Jewish conversion to Christianity in the Middle Ages between metaphor and reality
Source document: Religio. vol. 25, iss. 2, pp. -204
ISSN1210-3640 (print)2336-4475 (online)
License: Not specified license
The article discusses recent historiographical approaches to the question of Jewish conversion to Christianity in Europe in the Middle Ages. It outlines the grand narratives that have dominated the study of Jewish conversion in the 20th century: the dominance of martyrdom and forced conversions in Ashkenaz, contrasted with the role of rationalism and acculturation at the root of the inclination of Sephardic Jews towards conversion. It presents recent scholarly contributions towards the deconstruction of these narratives and discusses new directions of research into Jewish conversion, interpreting it as a metaphor for various theological concerns in Christian narratives, especially those found in anti-Jewish polemical literature. Finally, using the recent biography of Profayt Duran as a case in point, the article argues for the significance of studying religious conversion/apostasy beyond the confines of social dynamics or interreligious polemics between Jews and Christians. According to this view, the phenomenon of conversion and its representations in literature may also serve as a locus where cultural creativity, religious accommodation, identity formation and the marking of boundaries can all be studied fruitfully in the medieval context.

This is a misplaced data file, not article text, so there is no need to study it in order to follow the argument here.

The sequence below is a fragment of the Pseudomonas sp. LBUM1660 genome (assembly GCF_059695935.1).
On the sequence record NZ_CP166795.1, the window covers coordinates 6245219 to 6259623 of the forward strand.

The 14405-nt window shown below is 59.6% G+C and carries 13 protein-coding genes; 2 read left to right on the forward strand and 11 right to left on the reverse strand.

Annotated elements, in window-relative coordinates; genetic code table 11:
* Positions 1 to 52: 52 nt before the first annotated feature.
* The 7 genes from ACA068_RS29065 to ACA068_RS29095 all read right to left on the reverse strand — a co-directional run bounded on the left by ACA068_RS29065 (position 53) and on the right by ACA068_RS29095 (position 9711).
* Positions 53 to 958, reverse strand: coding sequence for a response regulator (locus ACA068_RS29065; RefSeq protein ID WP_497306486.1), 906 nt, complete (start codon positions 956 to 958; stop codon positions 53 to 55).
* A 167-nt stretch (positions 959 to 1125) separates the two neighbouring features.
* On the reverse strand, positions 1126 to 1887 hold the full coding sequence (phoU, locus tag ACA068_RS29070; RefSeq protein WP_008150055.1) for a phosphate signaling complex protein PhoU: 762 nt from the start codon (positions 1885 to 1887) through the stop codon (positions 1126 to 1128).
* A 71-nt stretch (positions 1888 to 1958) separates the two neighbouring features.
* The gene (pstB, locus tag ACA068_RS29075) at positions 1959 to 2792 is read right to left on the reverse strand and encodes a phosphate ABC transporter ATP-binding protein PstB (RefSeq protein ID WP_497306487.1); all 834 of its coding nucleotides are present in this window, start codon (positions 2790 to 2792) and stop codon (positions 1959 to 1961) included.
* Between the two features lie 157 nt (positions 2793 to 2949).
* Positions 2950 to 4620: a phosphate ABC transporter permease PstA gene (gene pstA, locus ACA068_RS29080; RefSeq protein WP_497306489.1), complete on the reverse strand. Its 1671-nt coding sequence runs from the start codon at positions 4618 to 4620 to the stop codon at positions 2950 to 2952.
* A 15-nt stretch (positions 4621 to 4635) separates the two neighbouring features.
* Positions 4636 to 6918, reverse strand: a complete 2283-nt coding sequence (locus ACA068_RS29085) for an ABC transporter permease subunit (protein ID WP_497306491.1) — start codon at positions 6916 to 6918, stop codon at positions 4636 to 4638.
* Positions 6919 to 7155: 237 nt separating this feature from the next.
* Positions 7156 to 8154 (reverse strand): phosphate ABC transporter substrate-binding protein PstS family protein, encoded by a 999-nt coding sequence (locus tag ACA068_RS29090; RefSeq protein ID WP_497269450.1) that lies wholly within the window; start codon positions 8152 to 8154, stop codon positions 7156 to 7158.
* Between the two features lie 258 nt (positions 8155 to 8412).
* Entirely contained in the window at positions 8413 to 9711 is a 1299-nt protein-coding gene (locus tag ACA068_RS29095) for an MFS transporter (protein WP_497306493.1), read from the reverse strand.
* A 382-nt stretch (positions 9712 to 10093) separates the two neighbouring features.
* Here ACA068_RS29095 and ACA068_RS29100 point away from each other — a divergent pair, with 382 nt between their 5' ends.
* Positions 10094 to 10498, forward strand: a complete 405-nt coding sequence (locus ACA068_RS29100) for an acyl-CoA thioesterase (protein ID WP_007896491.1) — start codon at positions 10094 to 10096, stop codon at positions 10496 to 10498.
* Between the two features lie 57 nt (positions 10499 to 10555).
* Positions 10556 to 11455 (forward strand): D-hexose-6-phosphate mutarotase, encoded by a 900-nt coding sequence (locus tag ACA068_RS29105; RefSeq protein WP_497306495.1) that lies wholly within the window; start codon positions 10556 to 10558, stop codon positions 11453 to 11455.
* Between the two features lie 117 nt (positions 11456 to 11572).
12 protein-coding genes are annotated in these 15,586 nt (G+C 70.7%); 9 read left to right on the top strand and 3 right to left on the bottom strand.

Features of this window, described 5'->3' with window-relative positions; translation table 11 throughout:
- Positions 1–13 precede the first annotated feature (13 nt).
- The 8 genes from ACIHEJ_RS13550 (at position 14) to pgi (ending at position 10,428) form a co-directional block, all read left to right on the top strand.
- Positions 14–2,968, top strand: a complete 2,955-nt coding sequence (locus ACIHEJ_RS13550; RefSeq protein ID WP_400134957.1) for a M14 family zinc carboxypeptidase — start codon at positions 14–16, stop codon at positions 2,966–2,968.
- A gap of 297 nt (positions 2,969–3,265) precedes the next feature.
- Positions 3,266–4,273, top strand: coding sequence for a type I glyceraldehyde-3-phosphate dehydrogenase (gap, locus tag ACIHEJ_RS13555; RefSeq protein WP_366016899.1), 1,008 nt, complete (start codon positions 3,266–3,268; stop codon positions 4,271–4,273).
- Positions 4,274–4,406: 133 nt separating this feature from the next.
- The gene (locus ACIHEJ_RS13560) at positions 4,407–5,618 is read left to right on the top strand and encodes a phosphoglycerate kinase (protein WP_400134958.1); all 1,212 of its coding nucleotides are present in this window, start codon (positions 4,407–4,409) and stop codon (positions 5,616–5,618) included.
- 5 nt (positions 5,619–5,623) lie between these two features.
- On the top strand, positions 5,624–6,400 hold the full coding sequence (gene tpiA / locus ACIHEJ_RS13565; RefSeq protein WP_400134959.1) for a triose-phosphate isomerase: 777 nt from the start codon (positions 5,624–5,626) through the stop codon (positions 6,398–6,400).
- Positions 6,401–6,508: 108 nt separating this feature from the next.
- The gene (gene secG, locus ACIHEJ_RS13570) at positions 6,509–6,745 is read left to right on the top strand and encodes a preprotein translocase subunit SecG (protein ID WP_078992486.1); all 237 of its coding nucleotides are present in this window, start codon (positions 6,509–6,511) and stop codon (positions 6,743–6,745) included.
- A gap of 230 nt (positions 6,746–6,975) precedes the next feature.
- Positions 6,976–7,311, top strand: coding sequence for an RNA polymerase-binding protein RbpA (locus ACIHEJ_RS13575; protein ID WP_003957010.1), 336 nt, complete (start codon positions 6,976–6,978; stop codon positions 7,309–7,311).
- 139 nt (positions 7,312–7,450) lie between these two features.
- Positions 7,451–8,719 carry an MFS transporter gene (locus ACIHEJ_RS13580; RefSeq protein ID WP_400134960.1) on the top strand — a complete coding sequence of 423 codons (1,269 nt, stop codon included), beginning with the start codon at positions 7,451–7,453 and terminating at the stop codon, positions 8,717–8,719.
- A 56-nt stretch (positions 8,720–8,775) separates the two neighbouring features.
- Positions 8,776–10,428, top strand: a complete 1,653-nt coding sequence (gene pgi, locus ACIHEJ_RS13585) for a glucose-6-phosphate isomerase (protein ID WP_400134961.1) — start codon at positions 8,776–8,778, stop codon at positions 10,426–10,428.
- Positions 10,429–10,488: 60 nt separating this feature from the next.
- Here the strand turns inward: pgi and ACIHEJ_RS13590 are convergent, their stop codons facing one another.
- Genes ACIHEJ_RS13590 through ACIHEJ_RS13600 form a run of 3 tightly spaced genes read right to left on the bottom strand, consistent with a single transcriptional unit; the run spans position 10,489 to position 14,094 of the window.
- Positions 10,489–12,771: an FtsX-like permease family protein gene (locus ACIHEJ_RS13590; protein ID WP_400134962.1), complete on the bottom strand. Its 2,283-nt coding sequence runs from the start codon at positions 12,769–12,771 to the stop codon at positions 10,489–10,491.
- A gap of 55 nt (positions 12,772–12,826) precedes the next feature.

- Tento článek vznikl v rámci projektu GAČR 15-09766S "Obraz mezináboženských vztahů ve středověké Aragonii v díle Šeloma ibn Adreta a Profiata Durana", řešeného na Filozofické fakultě Univerzity Karlovy.